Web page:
• endurance activities (e.g., long distance running or wheeling, swimming, power walking, orienteering)
  • aquatics (e.g., swimming, synchronized swimming, aquafit)
  • dance (creative; modern; folk; cultural; First Nation, Métis, and Inuit dance; ballet; jazz; hip hop)
  • resistance and strength activities (e.g., weightlifting; wrestling; ball training; yoga; Pilates; exercise bands; wall climbing; rope course activities; Arctic sports such as the Alaskan high kick, one-hand reach, arm pull; Dene games such as the pole push)
  • gymnastics and movement activities (e.g., artistic, rhythmic, educational gymnastics; t’ai chi; qigong)
  • outdoor activities (e.g., cycling, rowing, hiking, downhill and cross-country skiing, triathlon, mountain biking, skating, kayaking, canoeing, sledding)
  • track and field (short and long-distance running events; jumping events – high jump, long jump, triple jump; throwing events such as shot put)

To accommodate different developmental levels and abilities and to maximize participation, it is desirable to give students an opportunity to learn and apply skills within the context of a modified game or activity. Teaching Games for Understanding (TGfU) is a particularly useful student-centred approach of this kind. Through developmentally appropriate sequencing of activities that are representative of a variety of game elements, students learn to apply increasingly complex skills and strategies. The components of learning related to movement strategies give students opportunities to experience versions of activities that are appropriate to their age and abilities, so that they can recognize the basic concepts in the games or activities, appreciate their challenges and rules, understand their tactical aspects, and identify movement skills and concepts that they can apply to many other games and physical activities. This experiential approach gives responsibility to the teacher to act as facilitator and to maximize participation and fun by making adaptations that optimize the level of challenge for all participants and by giving students opportunities to make their own adaptations to the activities. The components of the TGfU approach support an inquiry-based approach to learning in which teachers are encouraged to use open-ended questions to help students explore, discover, create, and experiment with movement and tactical solutions. Because of its focus on student autonomy, critical thinking, and learning, this approach gives students valuable preparation for lifelong participation in physical activities.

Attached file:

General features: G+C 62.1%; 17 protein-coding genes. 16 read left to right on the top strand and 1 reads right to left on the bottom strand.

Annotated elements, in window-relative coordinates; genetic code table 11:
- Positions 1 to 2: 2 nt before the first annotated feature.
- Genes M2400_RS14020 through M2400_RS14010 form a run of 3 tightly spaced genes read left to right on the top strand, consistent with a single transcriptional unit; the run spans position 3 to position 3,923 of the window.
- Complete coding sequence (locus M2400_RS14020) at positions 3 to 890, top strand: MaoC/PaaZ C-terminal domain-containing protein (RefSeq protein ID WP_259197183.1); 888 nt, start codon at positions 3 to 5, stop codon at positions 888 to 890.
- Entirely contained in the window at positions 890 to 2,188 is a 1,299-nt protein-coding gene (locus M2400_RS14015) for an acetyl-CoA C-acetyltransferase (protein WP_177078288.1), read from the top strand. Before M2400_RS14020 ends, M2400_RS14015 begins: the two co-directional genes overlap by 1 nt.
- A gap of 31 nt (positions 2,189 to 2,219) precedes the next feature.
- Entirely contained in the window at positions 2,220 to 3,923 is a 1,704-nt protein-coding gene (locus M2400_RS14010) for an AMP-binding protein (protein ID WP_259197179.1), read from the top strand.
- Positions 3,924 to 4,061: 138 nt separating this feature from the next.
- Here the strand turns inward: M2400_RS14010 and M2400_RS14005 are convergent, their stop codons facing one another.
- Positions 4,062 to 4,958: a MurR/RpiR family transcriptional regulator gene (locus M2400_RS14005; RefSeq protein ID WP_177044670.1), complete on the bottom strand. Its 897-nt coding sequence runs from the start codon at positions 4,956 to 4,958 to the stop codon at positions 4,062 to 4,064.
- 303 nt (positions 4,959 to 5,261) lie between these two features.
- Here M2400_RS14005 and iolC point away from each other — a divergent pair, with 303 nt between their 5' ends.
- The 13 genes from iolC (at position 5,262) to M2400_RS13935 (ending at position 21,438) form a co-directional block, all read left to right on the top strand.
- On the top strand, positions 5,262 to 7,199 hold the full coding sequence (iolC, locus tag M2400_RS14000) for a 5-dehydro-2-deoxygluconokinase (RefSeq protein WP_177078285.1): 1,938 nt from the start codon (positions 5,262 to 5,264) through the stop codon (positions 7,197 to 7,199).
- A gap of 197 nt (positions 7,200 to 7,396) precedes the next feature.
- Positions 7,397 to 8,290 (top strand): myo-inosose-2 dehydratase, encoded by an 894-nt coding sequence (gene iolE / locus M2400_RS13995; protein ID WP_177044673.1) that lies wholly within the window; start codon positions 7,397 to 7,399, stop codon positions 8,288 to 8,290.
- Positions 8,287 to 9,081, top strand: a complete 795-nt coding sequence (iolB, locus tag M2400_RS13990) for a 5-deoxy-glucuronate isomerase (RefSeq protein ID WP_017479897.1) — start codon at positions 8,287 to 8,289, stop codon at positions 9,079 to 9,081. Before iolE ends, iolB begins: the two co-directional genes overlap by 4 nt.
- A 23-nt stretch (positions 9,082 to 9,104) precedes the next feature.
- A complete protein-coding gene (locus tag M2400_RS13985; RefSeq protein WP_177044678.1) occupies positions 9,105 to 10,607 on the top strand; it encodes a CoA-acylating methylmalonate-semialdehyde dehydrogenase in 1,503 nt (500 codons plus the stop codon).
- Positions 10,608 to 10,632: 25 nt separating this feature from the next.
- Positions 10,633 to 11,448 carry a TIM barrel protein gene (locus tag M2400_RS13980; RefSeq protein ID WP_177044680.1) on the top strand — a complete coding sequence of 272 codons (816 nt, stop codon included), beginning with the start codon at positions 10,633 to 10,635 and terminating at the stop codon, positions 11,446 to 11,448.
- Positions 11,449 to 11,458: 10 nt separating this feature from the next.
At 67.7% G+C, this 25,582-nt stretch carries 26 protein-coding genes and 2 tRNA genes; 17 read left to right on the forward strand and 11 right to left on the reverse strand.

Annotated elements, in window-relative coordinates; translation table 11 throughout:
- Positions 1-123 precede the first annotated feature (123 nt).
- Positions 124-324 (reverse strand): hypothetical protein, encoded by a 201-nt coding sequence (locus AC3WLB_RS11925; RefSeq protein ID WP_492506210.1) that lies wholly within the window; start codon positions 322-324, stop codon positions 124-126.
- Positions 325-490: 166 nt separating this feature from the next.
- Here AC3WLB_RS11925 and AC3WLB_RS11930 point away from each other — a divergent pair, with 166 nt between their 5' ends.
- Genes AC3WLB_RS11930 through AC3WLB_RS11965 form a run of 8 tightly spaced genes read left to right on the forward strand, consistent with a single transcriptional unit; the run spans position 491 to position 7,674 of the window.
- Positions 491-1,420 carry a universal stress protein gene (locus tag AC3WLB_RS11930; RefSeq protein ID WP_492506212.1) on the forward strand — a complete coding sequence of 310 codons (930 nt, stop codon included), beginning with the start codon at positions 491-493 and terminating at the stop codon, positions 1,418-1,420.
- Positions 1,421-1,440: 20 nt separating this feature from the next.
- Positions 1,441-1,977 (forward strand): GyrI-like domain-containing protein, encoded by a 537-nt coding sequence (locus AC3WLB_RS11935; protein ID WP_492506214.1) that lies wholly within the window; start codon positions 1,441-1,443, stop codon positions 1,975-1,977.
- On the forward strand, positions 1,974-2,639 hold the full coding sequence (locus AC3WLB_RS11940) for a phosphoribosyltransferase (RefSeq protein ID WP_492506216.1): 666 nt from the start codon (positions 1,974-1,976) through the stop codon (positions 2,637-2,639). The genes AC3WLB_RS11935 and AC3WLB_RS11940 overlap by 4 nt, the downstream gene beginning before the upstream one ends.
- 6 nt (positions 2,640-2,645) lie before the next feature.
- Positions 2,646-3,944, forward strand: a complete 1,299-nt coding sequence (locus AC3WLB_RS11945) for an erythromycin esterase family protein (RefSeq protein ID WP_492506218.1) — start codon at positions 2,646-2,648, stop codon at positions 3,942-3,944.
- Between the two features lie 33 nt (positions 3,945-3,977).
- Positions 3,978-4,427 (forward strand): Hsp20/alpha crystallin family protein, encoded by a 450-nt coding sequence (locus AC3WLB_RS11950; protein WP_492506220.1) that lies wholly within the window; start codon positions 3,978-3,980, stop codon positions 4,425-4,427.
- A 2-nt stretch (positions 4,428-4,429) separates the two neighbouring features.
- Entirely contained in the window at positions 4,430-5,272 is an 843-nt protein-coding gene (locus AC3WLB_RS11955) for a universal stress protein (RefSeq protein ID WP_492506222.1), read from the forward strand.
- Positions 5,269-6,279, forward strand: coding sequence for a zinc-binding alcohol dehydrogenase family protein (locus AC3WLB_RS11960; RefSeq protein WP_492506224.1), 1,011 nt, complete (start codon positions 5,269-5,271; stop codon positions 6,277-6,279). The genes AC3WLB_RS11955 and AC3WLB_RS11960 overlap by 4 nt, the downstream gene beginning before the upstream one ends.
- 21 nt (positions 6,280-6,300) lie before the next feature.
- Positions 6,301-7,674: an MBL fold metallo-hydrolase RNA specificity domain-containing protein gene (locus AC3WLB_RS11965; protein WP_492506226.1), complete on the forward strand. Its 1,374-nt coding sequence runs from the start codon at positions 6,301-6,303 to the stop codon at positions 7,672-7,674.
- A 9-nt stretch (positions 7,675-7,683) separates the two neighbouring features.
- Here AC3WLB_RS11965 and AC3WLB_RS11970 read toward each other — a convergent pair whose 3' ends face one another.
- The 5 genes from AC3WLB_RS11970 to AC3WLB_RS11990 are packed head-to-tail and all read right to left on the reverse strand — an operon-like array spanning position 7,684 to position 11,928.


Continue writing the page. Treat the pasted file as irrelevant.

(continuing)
See Appendix C for a quick-reference summary of learning in the Movement Competence strand.

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The Healthy Living strand helps students develop an understanding of the factors that contribute to healthy development, a sense of personal responsibility for lifelong health, and a respect for their own health in relation to others and the world around them. Students will develop health literacy as they acquire the knowledge and skills they need to develop, maintain, and enjoy healthy living as well as to solve problems, make decisions, and set goals that are directly related to their personal health and mental health and well-being. Learning how to establish, monitor, and maintain healthy relationships is a key part of this strand.